Mailinglist Archive: opensuse (3441 mails)

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Re: [opensuse] trying to figure out how to share a data drive
  • From: "Carlos E. R." <robin.listas@xxxxxxxxxxxxxx>
  • Date: Sat, 17 Jan 2009 23:30:39 +0100 (CET)
  • Message-id: <alpine.LSU.2.00.0901172145160.17253@xxxxxxxxxxxxxxxx>
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On Saturday, 2009-01-17 at 18:15 +0800, Joe Morris wrote:

On 01/17/2009 05:20 PM, George Olson wrote:

Ok, here is copied from my terminal window:

linux-8rby:~ # file -s /dev/sda2
/dev/sda2: x86 boot sector

Funny.

I am pretty sure the D drive is NTFS, because I formatted it as that in
windows. But the response to the command was x86 boot sector, and I am
not quite sure what that means.

Curious, maybe "file" doesn't detect well ntfs partitions. [...] ah, it says the same for my vfat partition:

nimrodel:~ # file -s /dev/hda1
/dev/hda1: x86 boot sector

nimrodel:~ # file -s /dev/hda6
/dev/hda6: Linux rev 1.0 ext2 filesystem data (mounted or unclean)


Um, can you tell me kind of how to do that? Here are the contents of my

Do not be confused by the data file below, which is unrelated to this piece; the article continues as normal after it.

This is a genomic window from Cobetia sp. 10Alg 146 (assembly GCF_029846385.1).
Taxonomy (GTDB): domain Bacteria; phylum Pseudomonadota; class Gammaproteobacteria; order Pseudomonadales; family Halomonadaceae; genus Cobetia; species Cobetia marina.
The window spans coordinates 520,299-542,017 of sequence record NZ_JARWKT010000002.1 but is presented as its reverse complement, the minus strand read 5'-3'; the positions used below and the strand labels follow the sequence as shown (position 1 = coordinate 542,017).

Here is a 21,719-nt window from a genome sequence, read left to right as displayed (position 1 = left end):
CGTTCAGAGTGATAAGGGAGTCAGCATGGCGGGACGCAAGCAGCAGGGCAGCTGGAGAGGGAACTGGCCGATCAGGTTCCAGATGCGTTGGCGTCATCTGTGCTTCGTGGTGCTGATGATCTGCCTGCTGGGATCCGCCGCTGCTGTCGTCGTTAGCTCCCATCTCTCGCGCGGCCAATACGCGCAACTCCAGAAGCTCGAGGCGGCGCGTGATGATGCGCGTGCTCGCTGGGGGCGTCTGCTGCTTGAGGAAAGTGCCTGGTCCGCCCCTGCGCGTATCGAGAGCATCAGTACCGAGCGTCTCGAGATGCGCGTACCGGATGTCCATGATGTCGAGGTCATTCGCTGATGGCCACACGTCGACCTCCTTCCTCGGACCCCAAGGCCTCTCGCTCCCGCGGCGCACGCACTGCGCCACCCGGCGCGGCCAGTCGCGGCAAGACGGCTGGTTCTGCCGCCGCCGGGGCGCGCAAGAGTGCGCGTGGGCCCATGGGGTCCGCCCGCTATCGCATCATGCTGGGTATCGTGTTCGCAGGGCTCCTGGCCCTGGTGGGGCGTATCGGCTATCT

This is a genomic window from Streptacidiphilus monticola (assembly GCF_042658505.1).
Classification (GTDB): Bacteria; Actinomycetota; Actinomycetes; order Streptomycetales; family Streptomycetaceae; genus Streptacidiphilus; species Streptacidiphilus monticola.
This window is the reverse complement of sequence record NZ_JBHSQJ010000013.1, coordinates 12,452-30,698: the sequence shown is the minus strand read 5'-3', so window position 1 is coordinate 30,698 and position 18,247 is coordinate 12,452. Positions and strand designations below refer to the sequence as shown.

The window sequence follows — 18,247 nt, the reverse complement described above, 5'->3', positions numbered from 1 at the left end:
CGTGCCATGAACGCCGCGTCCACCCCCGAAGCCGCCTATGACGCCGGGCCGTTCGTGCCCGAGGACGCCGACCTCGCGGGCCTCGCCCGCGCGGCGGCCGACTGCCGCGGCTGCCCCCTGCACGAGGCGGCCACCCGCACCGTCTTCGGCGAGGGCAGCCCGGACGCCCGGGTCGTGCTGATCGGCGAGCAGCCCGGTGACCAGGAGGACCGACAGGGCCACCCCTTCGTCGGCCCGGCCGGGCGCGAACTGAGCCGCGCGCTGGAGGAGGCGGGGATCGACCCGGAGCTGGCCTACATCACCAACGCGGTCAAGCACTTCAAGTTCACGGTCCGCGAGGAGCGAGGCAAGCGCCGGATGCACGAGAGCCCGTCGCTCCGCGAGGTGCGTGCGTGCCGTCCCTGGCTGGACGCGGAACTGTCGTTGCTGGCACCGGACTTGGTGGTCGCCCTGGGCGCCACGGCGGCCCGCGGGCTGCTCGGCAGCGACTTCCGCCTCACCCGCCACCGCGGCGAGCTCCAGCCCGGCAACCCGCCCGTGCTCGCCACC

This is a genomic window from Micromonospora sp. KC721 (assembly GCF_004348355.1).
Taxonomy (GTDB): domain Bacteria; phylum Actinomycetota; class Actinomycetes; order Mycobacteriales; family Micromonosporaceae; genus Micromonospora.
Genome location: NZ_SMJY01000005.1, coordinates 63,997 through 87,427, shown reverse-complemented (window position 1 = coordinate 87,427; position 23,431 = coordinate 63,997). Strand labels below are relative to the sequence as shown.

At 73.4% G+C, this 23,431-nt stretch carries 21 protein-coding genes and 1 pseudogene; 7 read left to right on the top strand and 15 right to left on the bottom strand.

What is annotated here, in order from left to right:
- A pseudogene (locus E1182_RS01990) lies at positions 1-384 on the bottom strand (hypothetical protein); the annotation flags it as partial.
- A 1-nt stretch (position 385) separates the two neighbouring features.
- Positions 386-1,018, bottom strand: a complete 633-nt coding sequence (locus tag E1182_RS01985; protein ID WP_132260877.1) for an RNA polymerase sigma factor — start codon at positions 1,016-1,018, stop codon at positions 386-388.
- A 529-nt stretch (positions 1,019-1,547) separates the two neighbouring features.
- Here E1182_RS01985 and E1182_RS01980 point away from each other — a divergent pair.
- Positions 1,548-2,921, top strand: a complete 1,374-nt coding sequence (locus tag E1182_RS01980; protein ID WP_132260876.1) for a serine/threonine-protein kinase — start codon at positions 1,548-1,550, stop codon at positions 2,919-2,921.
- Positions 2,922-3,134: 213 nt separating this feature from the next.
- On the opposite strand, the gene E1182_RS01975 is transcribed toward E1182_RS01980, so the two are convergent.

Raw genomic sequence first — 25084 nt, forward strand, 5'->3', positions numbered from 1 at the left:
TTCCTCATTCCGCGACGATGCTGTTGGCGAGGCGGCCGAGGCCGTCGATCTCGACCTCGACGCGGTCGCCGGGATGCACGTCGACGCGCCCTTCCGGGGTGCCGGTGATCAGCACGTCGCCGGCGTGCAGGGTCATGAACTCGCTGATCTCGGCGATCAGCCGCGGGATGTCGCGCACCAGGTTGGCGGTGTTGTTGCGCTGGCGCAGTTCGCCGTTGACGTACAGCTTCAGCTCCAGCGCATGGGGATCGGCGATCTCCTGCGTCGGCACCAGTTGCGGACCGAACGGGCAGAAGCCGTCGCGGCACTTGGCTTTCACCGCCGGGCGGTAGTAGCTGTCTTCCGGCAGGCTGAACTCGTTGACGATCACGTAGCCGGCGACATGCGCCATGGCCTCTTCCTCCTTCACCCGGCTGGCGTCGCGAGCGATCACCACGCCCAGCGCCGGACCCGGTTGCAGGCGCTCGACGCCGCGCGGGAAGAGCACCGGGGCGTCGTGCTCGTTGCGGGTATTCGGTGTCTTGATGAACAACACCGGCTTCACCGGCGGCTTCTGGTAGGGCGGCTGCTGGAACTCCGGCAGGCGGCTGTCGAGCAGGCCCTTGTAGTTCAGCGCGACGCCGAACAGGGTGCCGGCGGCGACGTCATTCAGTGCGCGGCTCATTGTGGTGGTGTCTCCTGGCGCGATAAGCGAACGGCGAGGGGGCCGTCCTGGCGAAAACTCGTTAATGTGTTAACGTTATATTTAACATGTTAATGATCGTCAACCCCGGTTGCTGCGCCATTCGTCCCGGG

/etc/fstab file, copied from Kwrite:
...

/dev/disk/by-id/ata-ST9250827AS_5RG0CMC3-part1 /windows/C ntfs-3g
users,gid=users,fmask=133,dmask=022,locale=en_US.UTF-8 0 0
/dev/disk/by-id/ata-ST9250827AS_5RG0CMC3-part2 /windows/D ntfs-3g
users,gid=users,fmask=133,dmask=022,locale=en_US.UTF-8 0 0

OK, here is the problem. Change the 2 lines above (starting with /dev,
watch the word wrap) by changing the fmask and dmask values. dmask is
the directory permissions, fmask is the file permissions. If you only
want write access to your data partition, only change the second line.
They are written in octal, subtracting from the mask value of 111. So
zero, would mean 111, i.e read, write, execute. A mask of 022 would
give rwxr-xr-x. Make your mask 002, to give rwxrwxr-x. So change the
fmask and dmask to 002. To make the change immediately effective (so
you do not need to reboot), you would need to enter this command as
root, mount -o remount /Windows/D (and mount -o remount /Windows/C if
you also change it). The you should see that you have write access.
You could see that by ls -l /Windows/D, and it should be a bunch of
rwxrwxr-x. HTH.

You are probably right.

I use "fmask=0117,dmask=0007", which yields "-rw-rw----" for files and "drwxrwx---" for directories. I don't like files getting the executable flag.

- -- Cheers,
Carlos E. R.
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